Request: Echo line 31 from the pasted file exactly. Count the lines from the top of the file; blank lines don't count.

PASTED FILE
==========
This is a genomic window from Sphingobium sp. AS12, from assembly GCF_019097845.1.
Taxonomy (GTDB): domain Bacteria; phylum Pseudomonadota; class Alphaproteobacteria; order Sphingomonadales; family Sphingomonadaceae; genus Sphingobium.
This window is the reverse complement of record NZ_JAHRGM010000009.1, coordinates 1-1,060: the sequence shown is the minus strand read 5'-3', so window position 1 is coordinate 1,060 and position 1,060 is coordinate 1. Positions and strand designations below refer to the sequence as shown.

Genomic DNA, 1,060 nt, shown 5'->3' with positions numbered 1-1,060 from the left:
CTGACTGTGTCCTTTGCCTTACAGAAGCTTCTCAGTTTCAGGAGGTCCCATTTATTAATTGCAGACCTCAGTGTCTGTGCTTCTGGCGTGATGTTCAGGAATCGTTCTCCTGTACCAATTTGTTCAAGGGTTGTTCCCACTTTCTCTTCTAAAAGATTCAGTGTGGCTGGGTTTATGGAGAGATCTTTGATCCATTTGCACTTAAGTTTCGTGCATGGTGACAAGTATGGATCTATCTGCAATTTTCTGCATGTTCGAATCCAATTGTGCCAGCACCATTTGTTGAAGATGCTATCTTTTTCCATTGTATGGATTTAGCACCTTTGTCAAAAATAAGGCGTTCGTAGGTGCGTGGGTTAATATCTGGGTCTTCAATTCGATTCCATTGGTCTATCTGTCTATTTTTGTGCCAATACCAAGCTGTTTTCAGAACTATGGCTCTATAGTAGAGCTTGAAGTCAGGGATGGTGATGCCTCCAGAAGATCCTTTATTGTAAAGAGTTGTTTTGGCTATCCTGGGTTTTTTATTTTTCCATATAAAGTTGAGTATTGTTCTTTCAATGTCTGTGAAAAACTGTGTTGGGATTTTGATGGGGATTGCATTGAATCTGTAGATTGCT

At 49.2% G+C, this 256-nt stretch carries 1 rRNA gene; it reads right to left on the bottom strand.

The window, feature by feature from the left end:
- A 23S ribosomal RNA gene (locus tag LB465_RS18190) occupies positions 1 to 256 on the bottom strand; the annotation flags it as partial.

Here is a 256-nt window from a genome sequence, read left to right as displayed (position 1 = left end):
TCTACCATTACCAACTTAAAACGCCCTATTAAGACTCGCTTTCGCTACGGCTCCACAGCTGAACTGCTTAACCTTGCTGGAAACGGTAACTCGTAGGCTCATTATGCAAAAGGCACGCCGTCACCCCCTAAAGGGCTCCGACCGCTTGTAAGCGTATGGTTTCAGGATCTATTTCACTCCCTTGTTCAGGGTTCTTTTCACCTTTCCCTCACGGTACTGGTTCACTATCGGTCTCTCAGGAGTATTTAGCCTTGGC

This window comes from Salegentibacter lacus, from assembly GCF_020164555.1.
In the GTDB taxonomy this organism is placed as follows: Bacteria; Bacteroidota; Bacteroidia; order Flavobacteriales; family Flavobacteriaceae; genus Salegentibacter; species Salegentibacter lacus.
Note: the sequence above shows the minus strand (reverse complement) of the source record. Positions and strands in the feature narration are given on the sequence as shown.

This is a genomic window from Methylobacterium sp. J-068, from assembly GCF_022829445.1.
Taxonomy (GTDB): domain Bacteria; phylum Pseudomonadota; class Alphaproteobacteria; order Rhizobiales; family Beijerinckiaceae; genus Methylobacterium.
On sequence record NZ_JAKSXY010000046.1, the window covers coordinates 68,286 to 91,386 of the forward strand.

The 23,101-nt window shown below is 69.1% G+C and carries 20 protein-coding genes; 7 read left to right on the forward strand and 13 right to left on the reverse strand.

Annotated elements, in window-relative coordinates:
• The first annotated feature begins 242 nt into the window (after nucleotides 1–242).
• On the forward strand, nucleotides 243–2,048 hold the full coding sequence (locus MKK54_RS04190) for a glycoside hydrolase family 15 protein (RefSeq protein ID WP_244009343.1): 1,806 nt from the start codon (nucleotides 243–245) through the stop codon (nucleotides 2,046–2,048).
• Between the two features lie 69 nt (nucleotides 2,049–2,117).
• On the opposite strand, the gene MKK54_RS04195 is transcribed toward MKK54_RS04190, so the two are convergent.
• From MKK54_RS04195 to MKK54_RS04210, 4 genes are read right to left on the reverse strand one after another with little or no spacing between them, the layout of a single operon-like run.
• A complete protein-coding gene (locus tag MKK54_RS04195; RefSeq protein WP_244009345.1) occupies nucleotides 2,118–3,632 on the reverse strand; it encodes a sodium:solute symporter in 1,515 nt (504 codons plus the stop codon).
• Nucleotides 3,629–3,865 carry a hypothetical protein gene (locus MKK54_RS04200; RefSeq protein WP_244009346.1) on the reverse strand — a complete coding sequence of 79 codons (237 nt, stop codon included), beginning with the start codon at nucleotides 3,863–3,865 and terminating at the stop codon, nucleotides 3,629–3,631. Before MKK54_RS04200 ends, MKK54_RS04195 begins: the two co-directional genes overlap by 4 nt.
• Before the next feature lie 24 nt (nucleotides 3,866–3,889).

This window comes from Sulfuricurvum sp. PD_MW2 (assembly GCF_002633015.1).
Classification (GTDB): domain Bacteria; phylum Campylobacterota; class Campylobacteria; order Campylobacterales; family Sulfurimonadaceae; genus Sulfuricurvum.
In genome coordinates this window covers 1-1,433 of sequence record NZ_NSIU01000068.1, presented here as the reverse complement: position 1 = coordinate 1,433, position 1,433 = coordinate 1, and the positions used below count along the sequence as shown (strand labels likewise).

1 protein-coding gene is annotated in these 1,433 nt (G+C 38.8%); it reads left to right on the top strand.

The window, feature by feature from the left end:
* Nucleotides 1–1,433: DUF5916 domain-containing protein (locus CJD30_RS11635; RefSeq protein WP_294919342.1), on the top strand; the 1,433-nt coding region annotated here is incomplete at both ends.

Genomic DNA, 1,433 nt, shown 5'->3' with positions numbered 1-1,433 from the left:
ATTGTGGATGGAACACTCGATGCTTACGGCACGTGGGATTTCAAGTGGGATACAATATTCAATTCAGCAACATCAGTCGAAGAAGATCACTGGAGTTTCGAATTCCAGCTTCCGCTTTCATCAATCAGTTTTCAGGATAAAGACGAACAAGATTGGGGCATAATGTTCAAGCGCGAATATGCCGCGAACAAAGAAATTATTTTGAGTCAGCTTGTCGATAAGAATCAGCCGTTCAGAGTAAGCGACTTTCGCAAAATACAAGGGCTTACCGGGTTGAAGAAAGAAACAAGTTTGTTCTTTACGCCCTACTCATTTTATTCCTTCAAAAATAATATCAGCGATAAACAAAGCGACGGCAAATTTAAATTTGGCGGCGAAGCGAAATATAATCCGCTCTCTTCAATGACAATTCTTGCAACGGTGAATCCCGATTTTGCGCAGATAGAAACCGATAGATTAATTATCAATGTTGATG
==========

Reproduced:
The window, feature by feature from the left end: